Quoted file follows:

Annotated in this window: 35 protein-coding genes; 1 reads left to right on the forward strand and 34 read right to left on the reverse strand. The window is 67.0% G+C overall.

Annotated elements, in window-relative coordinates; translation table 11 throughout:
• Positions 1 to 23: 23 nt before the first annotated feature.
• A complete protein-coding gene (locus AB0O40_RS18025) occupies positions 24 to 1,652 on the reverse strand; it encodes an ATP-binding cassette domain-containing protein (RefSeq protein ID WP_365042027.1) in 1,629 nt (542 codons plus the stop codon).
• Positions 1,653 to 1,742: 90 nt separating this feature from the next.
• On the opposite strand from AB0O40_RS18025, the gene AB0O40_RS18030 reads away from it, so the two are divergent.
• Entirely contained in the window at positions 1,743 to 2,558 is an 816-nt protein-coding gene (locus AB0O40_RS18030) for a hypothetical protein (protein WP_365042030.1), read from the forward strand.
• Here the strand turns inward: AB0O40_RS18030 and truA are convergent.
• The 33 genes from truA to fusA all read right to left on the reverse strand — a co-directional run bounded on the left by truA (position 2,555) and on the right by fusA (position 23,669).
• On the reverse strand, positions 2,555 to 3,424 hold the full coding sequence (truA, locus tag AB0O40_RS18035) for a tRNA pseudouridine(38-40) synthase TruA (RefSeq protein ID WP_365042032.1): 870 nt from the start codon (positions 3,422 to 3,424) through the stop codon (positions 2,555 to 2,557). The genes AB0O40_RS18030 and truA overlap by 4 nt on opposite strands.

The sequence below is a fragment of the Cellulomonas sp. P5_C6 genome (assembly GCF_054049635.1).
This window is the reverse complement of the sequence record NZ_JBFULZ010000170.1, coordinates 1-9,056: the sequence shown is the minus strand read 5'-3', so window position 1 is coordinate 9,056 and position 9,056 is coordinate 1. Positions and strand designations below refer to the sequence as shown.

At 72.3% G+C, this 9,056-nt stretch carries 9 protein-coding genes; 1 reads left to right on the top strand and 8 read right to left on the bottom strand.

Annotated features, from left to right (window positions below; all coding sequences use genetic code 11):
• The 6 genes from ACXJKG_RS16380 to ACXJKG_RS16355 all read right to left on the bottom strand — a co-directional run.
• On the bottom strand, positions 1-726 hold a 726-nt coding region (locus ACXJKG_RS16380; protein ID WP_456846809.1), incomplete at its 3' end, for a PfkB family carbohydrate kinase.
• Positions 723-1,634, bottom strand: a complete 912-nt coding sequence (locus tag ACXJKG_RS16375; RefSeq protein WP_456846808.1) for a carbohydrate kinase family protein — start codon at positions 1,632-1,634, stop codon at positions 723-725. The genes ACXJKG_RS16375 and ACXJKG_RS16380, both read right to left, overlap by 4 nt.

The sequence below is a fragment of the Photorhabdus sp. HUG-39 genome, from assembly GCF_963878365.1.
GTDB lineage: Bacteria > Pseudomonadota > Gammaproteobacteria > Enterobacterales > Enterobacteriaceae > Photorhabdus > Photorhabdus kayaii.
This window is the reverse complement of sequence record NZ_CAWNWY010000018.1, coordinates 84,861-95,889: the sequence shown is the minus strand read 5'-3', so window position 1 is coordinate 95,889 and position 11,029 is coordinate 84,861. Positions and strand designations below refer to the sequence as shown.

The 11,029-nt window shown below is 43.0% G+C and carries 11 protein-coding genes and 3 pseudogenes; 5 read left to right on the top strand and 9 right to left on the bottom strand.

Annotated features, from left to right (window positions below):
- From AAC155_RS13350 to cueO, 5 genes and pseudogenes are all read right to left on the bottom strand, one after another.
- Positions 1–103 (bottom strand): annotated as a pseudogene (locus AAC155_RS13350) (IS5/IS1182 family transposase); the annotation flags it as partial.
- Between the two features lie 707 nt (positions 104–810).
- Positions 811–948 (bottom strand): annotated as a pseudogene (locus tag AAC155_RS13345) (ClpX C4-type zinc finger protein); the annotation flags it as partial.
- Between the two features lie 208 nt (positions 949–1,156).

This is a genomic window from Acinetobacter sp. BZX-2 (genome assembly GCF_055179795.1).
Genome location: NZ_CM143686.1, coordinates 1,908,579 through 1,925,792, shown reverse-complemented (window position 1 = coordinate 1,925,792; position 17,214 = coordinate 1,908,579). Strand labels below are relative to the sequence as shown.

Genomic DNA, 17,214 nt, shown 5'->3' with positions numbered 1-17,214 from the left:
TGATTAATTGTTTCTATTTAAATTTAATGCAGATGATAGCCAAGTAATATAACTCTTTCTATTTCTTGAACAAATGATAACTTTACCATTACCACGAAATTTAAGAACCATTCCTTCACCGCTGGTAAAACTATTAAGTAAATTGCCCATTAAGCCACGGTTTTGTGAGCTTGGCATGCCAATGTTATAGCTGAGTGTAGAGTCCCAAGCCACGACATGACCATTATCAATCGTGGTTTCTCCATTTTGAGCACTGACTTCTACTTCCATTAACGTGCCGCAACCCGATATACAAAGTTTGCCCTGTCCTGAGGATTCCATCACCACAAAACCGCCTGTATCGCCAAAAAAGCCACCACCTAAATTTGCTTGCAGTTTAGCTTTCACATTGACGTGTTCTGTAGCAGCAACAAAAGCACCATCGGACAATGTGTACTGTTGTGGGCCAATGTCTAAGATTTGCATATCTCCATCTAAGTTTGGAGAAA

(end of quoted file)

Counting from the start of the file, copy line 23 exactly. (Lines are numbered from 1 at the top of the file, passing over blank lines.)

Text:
- From AAC155_RS13350 to cueO, 5 genes and pseudogenes are all read right to left on the bottom strand, one after another.